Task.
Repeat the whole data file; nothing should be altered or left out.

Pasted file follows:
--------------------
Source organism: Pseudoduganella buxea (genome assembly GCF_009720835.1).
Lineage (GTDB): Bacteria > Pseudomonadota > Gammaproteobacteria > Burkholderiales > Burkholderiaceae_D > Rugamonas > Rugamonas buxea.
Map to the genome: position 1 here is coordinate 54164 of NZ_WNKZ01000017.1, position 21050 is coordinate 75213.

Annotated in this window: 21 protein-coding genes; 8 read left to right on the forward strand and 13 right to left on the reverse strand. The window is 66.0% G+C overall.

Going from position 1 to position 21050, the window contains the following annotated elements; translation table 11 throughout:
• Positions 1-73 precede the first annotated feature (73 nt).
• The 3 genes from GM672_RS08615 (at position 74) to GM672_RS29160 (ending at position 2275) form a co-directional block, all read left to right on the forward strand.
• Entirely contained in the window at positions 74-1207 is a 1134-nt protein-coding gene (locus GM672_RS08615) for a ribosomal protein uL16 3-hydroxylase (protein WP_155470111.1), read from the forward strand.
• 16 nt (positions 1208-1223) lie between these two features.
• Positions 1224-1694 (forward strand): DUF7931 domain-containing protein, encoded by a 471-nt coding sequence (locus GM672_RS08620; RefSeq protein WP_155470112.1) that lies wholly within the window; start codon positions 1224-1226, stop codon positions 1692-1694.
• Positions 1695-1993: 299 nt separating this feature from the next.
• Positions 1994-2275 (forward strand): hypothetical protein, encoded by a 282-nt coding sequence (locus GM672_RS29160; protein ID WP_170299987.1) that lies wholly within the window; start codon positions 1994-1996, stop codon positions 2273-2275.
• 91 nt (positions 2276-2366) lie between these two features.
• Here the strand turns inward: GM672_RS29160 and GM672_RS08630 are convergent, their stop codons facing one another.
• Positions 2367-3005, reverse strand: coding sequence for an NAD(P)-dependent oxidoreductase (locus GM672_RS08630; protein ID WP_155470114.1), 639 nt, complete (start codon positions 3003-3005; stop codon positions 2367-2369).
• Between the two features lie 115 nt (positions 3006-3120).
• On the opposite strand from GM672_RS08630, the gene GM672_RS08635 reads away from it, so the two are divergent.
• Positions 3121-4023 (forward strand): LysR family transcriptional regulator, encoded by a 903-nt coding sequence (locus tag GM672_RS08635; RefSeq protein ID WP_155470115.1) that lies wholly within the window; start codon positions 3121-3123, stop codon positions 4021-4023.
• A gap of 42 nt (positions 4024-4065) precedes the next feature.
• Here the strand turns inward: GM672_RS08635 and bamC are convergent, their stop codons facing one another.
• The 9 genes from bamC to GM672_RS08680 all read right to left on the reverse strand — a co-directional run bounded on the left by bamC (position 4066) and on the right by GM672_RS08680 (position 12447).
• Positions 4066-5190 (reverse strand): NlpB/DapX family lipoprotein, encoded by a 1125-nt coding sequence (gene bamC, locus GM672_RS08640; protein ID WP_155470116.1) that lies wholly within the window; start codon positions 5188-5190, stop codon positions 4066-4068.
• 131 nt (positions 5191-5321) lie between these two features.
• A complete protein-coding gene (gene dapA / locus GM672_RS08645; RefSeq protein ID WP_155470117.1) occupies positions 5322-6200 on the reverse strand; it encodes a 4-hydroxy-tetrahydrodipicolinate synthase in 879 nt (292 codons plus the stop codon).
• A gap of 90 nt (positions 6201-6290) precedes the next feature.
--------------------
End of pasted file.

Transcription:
Source organism: Pseudoduganella buxea (genome assembly GCF_009720835.1).
Lineage (GTDB): Bacteria > Pseudomonadota > Gammaproteobacteria > Burkholderiales > Burkholderiaceae_D > Rugamonas > Rugamonas buxea.
Map to the genome: position 1 here is coordinate 54164 of NZ_WNKZ01000017.1, position 21050 is coordinate 75213.

Annotated in this window: 21 protein-coding genes; 8 read left to right on the forward strand and 13 right to left on the reverse strand. The window is 66.0% G+C overall.

Going from position 1 to position 21050, the window contains the following annotated elements; translation table 11 throughout:
• Positions 1-73 precede the first annotated feature (73 nt).
• The 3 genes from GM672_RS08615 (at position 74) to GM672_RS29160 (ending at position 2275) form a co-directional block, all read left to right on the forward strand.
• Entirely contained in the window at positions 74-1207 is a 1134-nt protein-coding gene (locus GM672_RS08615) for a ribosomal protein uL16 3-hydroxylase (protein WP_155470111.1), read from the forward strand.
• 16 nt (positions 1208-1223) lie between these two features.
• Positions 1224-1694 (forward strand): DUF7931 domain-containing protein, encoded by a 471-nt coding sequence (locus GM672_RS08620; RefSeq protein WP_155470112.1) that lies wholly within the window; start codon positions 1224-1226, stop codon positions 1692-1694.
• Positions 1695-1993: 299 nt separating this feature from the next.
• Positions 1994-2275 (forward strand): hypothetical protein, encoded by a 282-nt coding sequence (locus GM672_RS29160; protein ID WP_170299987.1) that lies wholly within the window; start codon positions 1994-1996, stop codon positions 2273-2275.
• 91 nt (positions 2276-2366) lie between these two features.
• Here the strand turns inward: GM672_RS29160 and GM672_RS08630 are convergent, their stop codons facing one another.
• Positions 2367-3005, reverse strand: coding sequence for an NAD(P)-dependent oxidoreductase (locus GM672_RS08630; protein ID WP_155470114.1), 639 nt, complete (start codon positions 3003-3005; stop codon positions 2367-2369).
• Between the two features lie 115 nt (positions 3006-3120).
• On the opposite strand from GM672_RS08630, the gene GM672_RS08635 reads away from it, so the two are divergent.
• Positions 3121-4023 (forward strand): LysR family transcriptional regulator, encoded by a 903-nt coding sequence (locus tag GM672_RS08635; RefSeq protein ID WP_155470115.1) that lies wholly within the window; start codon positions 3121-3123, stop codon positions 4021-4023.
• A gap of 42 nt (positions 4024-4065) precedes the next feature.
• Here the strand turns inward: GM672_RS08635 and bamC are convergent, their stop codons facing one another.
• The 9 genes from bamC to GM672_RS08680 all read right to left on the reverse strand — a co-directional run bounded on the left by bamC (position 4066) and on the right by GM672_RS08680 (position 12447).
• Positions 4066-5190 (reverse strand): NlpB/DapX family lipoprotein, encoded by a 1125-nt coding sequence (gene bamC, locus GM672_RS08640; protein ID WP_155470116.1) that lies wholly within the window; start codon positions 5188-5190, stop codon positions 4066-4068.
• 131 nt (positions 5191-5321) lie between these two features.
• A complete protein-coding gene (gene dapA / locus GM672_RS08645; RefSeq protein ID WP_155470117.1) occupies positions 5322-6200 on the reverse strand; it encodes a 4-hydroxy-tetrahydrodipicolinate synthase in 879 nt (292 codons plus the stop codon).
• A gap of 90 nt (positions 6201-6290) precedes the next feature.